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Distinguishing Family and Great Rooms

Great rooms and family rooms are two of the most important spaces in a home for gathering, and yet their individual purpose can be confused and the terms often become interchangeable. In this article, we will explain how many homeowners distinguish between these two spaces and how each space can be used within the home.

Great Room

Formal Great Room

Difference between a Great Room and Family Room

A great room is a communal space dedicated to gathering that provides a more formal setting for guests and visitors. Many great rooms are often distinguished by the inclusion of a window wall that frames a breathtaking view. On the other hand, a family room is generally a less formal setting where the family members can be more relaxed. Often times, it is even considered a multi-purpose room where a variety of activities can be conducted.

What Does Each Space Include? 

A main distinction between the great room and family room spaces is how they are furnished. A great room, for example, might include nice, formal furniture and main decorative features would be located here. Whereas, a family room, being a less formal location, can include a variety of furnishings, from a pool table, to an office desk, to an entertainment center.

Family Room

Informal Family Room

Where is Each Space Located?

In wood homes specifically, the great room will usually be found adjacent to the other main living spaces like the kitchen and dining room. It is the space where your main views are appreciated, so it is often in a central location on the main floor of the home. In contrast, because a family room has a more relaxed setting, they can be located just about anywhere in the home, from the basement, to the loft, or even the main floor.


For more examples of great rooms and family rooms, view our photo gallery.

Shop Talk: What We’re Working On

Milled ManufacturingTowards the end of last year, we showed you where all of the action happens here at PrecisionCraft—our manufacturing facilities. In that introduction Boyd, our Operations Manager, imparted his knowledge on the manufacturing process for timbers and milled logs and how that process differs from the crafting of hand peeled logs. We also gave you an insider look at what we were working on in both of our facilities at the time. This week we will give you an update on all of the new, exciting projects going on in the shop right now!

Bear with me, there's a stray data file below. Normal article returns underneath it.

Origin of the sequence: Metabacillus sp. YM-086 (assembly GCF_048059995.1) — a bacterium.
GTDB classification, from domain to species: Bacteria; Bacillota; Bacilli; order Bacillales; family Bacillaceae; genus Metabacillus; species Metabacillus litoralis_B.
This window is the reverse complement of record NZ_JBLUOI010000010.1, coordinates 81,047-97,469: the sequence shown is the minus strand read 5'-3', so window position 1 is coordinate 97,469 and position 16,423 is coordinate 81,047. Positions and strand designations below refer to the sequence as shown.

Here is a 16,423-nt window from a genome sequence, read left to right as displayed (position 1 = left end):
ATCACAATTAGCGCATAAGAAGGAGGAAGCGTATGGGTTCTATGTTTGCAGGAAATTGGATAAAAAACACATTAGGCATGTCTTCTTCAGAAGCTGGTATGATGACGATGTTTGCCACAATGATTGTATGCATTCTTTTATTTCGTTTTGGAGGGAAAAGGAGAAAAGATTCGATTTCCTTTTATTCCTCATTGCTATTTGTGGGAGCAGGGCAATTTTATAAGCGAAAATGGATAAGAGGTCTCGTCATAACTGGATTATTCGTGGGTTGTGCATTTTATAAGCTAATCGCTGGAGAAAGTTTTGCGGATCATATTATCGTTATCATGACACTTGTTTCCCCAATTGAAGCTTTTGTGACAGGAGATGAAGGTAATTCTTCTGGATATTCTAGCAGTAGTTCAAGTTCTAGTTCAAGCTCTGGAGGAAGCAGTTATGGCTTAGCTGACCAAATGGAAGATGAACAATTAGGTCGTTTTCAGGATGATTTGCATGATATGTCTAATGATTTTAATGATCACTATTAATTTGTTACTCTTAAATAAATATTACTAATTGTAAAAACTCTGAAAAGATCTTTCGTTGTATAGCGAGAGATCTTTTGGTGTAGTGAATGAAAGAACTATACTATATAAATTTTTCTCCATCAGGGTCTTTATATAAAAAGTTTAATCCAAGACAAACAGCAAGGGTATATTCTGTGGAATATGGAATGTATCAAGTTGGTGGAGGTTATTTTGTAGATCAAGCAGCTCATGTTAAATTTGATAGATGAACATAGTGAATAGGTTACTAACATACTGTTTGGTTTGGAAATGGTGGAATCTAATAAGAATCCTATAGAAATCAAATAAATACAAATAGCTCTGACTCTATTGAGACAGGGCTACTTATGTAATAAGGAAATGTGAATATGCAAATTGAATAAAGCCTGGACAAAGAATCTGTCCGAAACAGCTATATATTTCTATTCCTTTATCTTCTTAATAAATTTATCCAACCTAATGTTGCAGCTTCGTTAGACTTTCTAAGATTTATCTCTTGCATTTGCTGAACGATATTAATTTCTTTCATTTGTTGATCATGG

Milled Log Projects

Inside the shop, our CNC machines are running full time to produce a milled log post and beam skeleton for Gerrit and Kathryn’s customized version of the Cedar Falls design concept. When their logs have been cut to exact specifications, they will be sanded and prepped for installation on the couple’s 105 acre lot in Chromo, Colorado.

Handcrafted Log Projects

The raw, natural beauty of handcrafted logs coupled with the unique process of peeling each one by hand, makes this particular building style a popular one for rustic mountain homes. Such was the case for Ryan, whose custom hybrid handcrafted post and beam skeleton has just been completed in the yard. From here, his logs will be disassembled and sent to his site in Oregon to become a part of the 10,000 square foot home he has been dreaming of for over 20 years.

Handcrafted ManufacturingOnce the yard has been cleared of Ryan’s project, the crafting of Rob and Meladi’s hybrid log wall and post and beam skeleton will begin. Along with the hand peeled logs, the handcrafters will also be prepping 15 magnificent, flared western red cedar posts that will accent both the exterior and interior of the home.

Outdoor Living Projects

In addition to the various log homes that are being manufactured in our facilities, we are also producing two Bungalow outdoor living spaces that will become a part of a Napa Valley client’s vineyard.


For more information on our manufacturing process, read our past blog entitled, “Manufacturing Your Dream Home” or watch our milled log and handcrafted videos.

The Importance of a Good General Contractor

In the niche industry of custom home building, the experience of a project’s general contractor can mean the difference between quality construction, and unforeseeable maintenance issues down the road. Today we asked Rick Roeder of Emser Tile & Stone, to share with us why he thinks it is so crucial to have a thoughtful and experienced general contractor.

1.       Why would someone use a General Contractor for their project?